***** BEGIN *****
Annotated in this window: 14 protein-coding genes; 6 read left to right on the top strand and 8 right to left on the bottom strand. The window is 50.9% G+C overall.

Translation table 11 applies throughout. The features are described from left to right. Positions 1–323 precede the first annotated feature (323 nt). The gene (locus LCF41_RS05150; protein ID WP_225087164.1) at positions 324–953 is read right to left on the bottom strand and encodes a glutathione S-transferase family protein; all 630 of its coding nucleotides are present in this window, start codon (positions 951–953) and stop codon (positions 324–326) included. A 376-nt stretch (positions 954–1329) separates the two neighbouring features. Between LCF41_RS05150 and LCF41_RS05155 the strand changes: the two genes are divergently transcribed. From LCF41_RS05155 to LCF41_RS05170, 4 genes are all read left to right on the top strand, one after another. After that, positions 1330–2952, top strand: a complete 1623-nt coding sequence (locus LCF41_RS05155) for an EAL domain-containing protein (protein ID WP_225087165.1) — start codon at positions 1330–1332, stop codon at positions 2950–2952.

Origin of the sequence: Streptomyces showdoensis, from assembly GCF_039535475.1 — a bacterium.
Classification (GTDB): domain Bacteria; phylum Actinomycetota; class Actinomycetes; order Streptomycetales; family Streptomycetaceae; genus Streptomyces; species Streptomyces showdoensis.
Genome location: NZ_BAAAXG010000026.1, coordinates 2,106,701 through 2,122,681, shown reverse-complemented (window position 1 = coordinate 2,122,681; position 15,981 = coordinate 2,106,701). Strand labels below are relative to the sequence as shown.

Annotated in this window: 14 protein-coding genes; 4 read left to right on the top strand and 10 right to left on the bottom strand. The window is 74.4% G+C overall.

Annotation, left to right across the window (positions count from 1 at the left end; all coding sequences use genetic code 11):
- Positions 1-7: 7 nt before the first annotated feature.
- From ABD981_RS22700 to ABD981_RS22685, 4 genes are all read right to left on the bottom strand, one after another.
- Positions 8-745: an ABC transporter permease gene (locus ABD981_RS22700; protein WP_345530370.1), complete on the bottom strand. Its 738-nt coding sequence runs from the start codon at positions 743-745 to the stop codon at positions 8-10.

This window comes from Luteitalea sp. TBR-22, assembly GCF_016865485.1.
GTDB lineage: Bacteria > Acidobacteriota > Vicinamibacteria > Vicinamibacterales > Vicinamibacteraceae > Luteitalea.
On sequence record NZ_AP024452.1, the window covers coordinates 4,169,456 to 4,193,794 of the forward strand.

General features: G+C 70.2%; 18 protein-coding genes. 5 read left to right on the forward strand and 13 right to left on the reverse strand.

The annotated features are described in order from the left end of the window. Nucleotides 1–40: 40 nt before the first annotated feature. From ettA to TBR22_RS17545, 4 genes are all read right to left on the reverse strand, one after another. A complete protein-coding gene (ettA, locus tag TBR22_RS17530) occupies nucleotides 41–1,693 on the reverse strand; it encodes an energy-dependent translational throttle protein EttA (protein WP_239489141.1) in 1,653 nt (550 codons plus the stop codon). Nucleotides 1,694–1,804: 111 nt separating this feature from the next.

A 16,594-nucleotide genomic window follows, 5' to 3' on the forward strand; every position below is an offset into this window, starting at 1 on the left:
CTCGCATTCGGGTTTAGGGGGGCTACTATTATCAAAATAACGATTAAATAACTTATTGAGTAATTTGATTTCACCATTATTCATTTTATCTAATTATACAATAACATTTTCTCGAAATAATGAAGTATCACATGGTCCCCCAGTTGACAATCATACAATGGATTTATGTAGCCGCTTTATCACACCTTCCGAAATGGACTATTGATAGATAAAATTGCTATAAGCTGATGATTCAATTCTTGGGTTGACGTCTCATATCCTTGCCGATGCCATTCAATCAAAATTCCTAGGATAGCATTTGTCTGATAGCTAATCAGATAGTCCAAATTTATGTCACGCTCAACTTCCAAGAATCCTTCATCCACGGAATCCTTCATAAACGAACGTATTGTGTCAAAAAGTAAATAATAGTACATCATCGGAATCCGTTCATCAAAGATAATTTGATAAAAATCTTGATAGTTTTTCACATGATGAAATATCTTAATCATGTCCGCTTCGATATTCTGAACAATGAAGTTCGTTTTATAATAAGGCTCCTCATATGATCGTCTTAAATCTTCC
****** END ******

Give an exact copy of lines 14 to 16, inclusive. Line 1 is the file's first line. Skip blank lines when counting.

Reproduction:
General features: G+C 70.2%; 18 protein-coding genes. 5 read left to right on the forward strand and 13 right to left on the reverse strand.

The annotated features are described in order from the left end of the window. Nucleotides 1–40: 40 nt before the first annotated feature. From ettA to TBR22_RS17545, 4 genes are all read right to left on the reverse strand, one after another. A complete protein-coding gene (ettA, locus tag TBR22_RS17530) occupies nucleotides 41–1,693 on the reverse strand; it encodes an energy-dependent translational throttle protein EttA (protein WP_239489141.1) in 1,653 nt (550 codons plus the stop codon). Nucleotides 1,694–1,804: 111 nt separating this feature from the next.

A 16,594-nucleotide genomic window follows, 5' to 3' on the forward strand; every position below is an offset into this window, starting at 1 on the left: